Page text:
Writer was first woman to make a living from fiction about the West | PostIndependent.com

Writer was first woman to make a living from fiction about the West

CMC Corner
Christine Smith
Glenwood Springs, CO Colorado

Mary Hallock Foote (1847-1938), an early and prominent Western author and illustrator, was one of the first women to make a living writing fiction about the West. The following is an excerpt from the introduction of my book, “Social Class in the Writings of Mary Hallock Foote” (University of Nevada Press, 2009).

“Mary Hallock Foote was born at the right time and in the right place to take advantage of the cultural capital of her birth class and turn it into a money-making career. Talented and educated, she moved in the 1870s from New York state to the West, and became an early and prominent Western illustrator and writer. Foote was able to parlay a genteel middle-class background and her own illustrating and writing skills into a career in magazines and books at a time when American publishing was burgeoning and wanted to hear voices like hers from the American West. Several factors contributed to her success.

“To begin with, she was raised with an old-world Quaker background on a longtime family property in the Hudson River Valley. This put her in the orbit of the reigning values of the Eastern establishment. As a young woman, she acquired marketable artistic skills as one of the first generation of educated middle-class women in the United States. She then married and went West with a mining engineer, which gave her an advantaged, technological perspective on the settling of the West. And she began her career just when new publishing and transportation technology made it possible for someone in rural California, Colorado, and Idaho to make a living from New York and Boston publishers.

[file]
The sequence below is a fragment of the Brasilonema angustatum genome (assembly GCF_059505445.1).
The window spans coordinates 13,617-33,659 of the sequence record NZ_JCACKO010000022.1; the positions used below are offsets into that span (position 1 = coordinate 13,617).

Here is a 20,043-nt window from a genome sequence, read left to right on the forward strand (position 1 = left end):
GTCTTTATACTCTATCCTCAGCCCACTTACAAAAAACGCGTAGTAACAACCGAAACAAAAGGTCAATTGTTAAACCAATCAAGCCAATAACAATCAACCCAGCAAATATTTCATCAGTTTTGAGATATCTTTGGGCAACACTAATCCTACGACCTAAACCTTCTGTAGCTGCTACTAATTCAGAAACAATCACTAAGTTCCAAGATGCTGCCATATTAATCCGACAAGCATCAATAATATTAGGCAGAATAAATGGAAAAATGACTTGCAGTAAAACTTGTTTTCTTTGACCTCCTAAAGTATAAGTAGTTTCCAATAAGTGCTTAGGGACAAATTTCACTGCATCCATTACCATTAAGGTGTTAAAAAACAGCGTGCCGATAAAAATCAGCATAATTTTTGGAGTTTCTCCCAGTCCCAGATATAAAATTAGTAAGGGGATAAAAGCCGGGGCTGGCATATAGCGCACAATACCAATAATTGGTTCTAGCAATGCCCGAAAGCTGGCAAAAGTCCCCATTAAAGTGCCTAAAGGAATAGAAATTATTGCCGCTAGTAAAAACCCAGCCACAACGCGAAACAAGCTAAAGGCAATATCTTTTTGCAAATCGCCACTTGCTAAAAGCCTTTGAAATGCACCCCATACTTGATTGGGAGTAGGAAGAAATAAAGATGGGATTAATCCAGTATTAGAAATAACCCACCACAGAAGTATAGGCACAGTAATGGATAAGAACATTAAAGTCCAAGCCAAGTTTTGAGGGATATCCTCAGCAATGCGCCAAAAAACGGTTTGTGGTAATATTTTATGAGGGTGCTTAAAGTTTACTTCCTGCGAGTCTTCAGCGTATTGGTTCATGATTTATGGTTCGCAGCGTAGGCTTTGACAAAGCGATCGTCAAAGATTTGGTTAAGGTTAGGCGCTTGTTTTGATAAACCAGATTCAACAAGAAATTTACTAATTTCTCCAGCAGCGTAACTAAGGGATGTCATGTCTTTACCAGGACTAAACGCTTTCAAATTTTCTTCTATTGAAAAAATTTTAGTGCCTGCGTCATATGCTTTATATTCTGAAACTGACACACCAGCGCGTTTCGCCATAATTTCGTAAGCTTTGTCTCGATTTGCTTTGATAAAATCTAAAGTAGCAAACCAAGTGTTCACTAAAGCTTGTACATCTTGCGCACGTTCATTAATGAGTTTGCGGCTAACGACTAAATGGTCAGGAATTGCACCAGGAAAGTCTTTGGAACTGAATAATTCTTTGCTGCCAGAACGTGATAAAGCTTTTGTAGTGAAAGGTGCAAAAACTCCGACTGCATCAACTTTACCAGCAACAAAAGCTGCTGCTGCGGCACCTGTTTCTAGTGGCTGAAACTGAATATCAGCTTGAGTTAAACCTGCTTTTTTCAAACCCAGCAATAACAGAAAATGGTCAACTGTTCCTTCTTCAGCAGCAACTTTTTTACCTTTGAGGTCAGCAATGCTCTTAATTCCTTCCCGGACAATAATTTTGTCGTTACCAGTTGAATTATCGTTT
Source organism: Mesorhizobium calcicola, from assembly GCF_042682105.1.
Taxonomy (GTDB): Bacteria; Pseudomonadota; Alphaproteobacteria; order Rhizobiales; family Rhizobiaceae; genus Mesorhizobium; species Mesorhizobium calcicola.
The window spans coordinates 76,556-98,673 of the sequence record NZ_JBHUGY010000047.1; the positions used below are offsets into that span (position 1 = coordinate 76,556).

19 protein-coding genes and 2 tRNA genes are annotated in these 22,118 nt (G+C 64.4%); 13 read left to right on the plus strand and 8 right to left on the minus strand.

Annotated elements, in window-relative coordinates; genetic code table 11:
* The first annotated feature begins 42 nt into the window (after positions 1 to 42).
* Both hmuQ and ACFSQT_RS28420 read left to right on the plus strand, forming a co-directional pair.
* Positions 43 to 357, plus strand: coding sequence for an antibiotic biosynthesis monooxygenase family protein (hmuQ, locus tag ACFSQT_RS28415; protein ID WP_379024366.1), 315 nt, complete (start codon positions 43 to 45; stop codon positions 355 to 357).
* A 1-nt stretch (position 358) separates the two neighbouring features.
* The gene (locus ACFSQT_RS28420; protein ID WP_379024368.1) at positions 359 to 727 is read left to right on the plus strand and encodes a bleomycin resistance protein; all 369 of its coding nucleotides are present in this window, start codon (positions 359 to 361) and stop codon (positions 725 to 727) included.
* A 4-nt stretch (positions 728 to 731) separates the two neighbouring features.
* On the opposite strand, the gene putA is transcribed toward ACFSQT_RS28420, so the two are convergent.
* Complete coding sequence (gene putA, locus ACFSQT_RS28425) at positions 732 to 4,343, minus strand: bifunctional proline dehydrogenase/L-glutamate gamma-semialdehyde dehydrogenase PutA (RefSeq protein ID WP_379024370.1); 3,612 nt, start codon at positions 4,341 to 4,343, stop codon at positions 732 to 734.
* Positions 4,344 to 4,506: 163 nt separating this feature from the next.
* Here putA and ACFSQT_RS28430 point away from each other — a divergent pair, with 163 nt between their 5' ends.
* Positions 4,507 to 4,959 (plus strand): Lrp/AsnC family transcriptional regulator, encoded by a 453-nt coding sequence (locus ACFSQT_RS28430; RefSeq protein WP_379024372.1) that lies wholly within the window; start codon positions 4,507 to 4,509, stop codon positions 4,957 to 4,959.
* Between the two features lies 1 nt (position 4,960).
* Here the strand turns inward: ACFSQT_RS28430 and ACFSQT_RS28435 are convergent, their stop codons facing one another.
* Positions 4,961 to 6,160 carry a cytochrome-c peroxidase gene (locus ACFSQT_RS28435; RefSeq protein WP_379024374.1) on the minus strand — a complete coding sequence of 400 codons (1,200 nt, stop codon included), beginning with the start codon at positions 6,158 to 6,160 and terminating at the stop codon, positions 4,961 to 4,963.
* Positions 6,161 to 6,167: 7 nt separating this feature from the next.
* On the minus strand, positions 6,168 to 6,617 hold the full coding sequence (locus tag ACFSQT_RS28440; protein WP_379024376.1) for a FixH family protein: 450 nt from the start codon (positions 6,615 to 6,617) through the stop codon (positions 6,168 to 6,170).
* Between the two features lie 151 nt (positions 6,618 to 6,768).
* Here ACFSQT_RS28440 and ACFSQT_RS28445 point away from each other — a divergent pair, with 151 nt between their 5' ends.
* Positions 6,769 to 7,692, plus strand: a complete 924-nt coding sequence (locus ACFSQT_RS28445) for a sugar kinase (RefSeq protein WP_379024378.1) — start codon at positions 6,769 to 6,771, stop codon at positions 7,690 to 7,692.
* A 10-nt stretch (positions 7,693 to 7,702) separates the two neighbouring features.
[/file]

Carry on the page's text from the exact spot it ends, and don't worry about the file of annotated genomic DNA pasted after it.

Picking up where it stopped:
“As a result of this fortuitous set of circumstances, Foote became a success. She was renowned for her elegant drawings of life in the East and West, and for her stories and novels, many of which depict Easterners and their families coming to terms with both the cultural isolation and vicissitudes of professional opportunities in the West. Foote set her first three novels in Leadville during the boom years of the 1880s, with illustrations of hardscrabble miners, lofty peaks and the few genteel women who braved Leadville’s wild reputation.”

The book explores the complicated and sometimes contradictory manifestations of social class as they appear in the novels, short stories, autobiography, and letters of Mary Hallock Foote. Her own class background and the changing nature of publishing, capitalism in general, transportation, and class formation in the late nineteenth century helped Foote’s work play a significant role in validating and also questioning social hierarchies in the Eastern and Western United States.

Dr. Christine Smith is associate professor of communications/humanities at Colorado Mountain College. Everyone is welcome to attend Christine’s free upcoming presentations on her book: Feb. 16, 1 p.m., at CMC-Spring Valley; Feb. 23, noon, at the CMC Lappala Center in Carbondale; or March 18 at 7 p.m., at the Glenwood Springs Public Library.

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